The government on Tuesday rejected suggestions that tax notices to foreign institutional investors (FIIs), which have created a controversy, amounted to retrospective taxation. Highly-placed sources in the government said the notices to foreign institutional and portfolio investors were a genuine demand and couldn’t be compared with retrospective taxation. It is one thing to talk about retrospective taxation and complain about it. It is another seeking retrospective exemption from what has to be legitimately paid to the exchequer, the sources said.
They said the current demand of 20 per cent minimum alternate tax (MAT) on capital gains made by the foreign investors was what was genuinely due to the government. They were referring to reported apprehensions among foreign investors that the government was creating a new tax demand using retrospective tax legislation which they fear would deter foreign investment.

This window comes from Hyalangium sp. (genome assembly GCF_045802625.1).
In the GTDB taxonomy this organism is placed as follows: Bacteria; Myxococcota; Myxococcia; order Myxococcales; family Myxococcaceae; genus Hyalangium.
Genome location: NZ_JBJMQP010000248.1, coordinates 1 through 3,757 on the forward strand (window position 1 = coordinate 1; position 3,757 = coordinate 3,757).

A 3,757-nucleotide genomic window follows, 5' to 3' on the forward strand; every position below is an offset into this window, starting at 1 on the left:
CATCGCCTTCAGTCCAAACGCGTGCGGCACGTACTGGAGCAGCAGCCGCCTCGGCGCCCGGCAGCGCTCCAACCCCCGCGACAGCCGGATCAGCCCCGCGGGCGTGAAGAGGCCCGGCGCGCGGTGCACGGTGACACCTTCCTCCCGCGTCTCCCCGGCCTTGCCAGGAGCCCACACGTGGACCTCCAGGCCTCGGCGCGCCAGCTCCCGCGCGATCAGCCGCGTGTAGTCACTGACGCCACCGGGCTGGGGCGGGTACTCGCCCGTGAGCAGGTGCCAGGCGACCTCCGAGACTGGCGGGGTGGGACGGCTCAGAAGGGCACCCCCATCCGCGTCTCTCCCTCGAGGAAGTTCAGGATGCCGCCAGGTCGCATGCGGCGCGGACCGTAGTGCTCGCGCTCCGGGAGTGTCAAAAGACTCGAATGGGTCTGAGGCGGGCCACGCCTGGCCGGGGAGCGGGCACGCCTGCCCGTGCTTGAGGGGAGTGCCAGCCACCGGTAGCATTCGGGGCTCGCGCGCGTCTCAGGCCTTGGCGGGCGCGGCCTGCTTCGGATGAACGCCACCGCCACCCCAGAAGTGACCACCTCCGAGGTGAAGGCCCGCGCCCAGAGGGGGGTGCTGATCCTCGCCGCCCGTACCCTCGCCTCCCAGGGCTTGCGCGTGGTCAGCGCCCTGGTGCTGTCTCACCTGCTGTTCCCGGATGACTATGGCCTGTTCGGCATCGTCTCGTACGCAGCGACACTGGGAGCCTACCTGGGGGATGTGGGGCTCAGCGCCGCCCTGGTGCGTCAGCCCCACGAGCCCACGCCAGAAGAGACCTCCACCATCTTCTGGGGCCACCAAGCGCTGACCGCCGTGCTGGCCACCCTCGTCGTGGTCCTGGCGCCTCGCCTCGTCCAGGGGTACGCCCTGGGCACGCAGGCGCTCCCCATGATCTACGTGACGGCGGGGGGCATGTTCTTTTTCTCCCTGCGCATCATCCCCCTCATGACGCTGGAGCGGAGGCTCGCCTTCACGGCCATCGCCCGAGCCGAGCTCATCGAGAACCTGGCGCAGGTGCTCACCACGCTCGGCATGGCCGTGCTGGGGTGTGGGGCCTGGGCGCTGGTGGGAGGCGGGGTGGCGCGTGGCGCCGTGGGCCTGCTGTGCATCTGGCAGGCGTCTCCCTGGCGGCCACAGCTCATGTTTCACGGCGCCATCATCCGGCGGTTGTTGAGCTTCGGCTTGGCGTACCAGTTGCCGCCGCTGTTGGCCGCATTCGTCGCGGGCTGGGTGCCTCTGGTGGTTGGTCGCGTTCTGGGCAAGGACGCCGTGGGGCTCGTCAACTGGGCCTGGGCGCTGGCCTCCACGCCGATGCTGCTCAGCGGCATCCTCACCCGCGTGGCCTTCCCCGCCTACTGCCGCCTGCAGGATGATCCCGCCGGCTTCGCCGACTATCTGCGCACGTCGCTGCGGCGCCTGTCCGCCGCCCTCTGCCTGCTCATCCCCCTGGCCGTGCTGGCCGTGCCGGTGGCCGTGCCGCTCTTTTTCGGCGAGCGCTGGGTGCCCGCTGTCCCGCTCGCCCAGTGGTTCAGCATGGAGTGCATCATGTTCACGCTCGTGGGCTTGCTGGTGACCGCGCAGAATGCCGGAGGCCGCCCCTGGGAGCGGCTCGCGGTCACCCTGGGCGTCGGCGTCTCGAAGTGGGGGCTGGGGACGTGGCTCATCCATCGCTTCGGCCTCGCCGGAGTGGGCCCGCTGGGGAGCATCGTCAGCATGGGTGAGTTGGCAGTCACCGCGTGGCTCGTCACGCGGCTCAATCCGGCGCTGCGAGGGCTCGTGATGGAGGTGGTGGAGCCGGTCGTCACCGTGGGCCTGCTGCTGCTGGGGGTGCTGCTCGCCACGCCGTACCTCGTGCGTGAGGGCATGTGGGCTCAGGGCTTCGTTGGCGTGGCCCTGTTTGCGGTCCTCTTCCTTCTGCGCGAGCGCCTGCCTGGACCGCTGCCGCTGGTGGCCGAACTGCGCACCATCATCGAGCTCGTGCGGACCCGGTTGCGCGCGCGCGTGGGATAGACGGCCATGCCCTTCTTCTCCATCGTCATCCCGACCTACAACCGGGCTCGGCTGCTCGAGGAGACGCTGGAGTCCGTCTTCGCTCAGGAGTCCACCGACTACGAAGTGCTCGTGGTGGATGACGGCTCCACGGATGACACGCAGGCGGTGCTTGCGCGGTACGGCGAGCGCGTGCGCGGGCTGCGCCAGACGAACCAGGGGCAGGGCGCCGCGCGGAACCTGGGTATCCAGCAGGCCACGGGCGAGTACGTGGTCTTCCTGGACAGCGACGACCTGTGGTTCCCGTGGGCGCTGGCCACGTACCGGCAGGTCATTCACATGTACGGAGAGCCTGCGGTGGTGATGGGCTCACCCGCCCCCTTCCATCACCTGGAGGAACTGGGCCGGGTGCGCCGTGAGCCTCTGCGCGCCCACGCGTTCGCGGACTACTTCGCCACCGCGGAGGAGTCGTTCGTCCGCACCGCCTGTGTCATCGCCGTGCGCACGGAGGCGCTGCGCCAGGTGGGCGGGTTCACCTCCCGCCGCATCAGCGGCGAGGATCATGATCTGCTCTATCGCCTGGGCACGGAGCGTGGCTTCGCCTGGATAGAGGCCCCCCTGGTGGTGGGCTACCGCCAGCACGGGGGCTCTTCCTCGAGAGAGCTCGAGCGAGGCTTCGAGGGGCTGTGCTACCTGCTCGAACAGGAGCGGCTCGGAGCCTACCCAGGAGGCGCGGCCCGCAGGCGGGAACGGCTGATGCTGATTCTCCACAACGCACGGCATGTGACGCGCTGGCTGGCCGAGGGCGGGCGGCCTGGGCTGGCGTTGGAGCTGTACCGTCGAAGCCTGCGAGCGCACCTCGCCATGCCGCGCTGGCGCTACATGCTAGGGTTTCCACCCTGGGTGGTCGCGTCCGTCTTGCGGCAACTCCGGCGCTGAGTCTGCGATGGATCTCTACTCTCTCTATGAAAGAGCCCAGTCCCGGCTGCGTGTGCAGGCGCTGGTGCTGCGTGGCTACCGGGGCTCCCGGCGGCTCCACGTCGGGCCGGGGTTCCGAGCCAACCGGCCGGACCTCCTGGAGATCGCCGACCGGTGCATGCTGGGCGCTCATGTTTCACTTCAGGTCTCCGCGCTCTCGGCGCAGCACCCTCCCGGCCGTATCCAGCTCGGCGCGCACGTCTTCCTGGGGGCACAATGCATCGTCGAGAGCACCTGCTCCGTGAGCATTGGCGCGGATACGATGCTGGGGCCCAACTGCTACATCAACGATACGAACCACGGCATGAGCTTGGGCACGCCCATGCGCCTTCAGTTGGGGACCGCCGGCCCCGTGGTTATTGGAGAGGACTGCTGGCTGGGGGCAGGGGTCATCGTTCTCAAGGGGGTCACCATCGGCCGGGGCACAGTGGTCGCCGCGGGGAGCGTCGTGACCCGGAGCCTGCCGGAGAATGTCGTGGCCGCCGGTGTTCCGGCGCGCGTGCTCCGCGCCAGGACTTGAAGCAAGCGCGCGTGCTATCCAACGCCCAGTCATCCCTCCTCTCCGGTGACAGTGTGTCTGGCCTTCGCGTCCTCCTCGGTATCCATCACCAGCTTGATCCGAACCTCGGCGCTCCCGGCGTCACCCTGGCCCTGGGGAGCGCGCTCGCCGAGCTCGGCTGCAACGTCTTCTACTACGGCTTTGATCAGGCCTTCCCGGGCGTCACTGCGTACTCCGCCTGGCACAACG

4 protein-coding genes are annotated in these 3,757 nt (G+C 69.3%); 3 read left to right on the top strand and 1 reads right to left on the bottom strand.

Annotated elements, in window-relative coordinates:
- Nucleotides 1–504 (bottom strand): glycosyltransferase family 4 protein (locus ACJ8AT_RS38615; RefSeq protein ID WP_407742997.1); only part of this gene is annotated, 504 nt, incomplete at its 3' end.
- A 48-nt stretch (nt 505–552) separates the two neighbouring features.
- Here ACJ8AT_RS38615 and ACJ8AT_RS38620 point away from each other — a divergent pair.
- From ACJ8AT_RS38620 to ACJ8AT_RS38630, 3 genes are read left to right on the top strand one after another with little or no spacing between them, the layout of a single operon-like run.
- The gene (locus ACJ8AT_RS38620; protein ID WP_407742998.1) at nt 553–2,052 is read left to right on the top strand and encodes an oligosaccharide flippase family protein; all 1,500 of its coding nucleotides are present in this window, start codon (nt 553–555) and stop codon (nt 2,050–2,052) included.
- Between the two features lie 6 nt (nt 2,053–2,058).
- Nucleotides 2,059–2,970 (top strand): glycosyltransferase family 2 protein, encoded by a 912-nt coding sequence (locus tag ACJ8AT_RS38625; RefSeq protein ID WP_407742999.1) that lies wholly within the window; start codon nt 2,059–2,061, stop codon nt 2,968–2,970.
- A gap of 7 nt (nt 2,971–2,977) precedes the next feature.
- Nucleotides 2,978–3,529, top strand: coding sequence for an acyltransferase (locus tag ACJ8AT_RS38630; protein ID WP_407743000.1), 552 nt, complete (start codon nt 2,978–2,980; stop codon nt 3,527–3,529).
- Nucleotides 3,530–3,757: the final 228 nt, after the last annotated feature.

“The Income-Tax department has won cases in tribunals (Authority of Advanced Ruling or AAR) on levy of MAT on capital gains made by FIIs. If we do not demand tax now, then we could be hauled up authorities like CAG and CBI,” the sources said.
Otherwise, the exchequer, they said, would have lost out on genuine tax revenue due.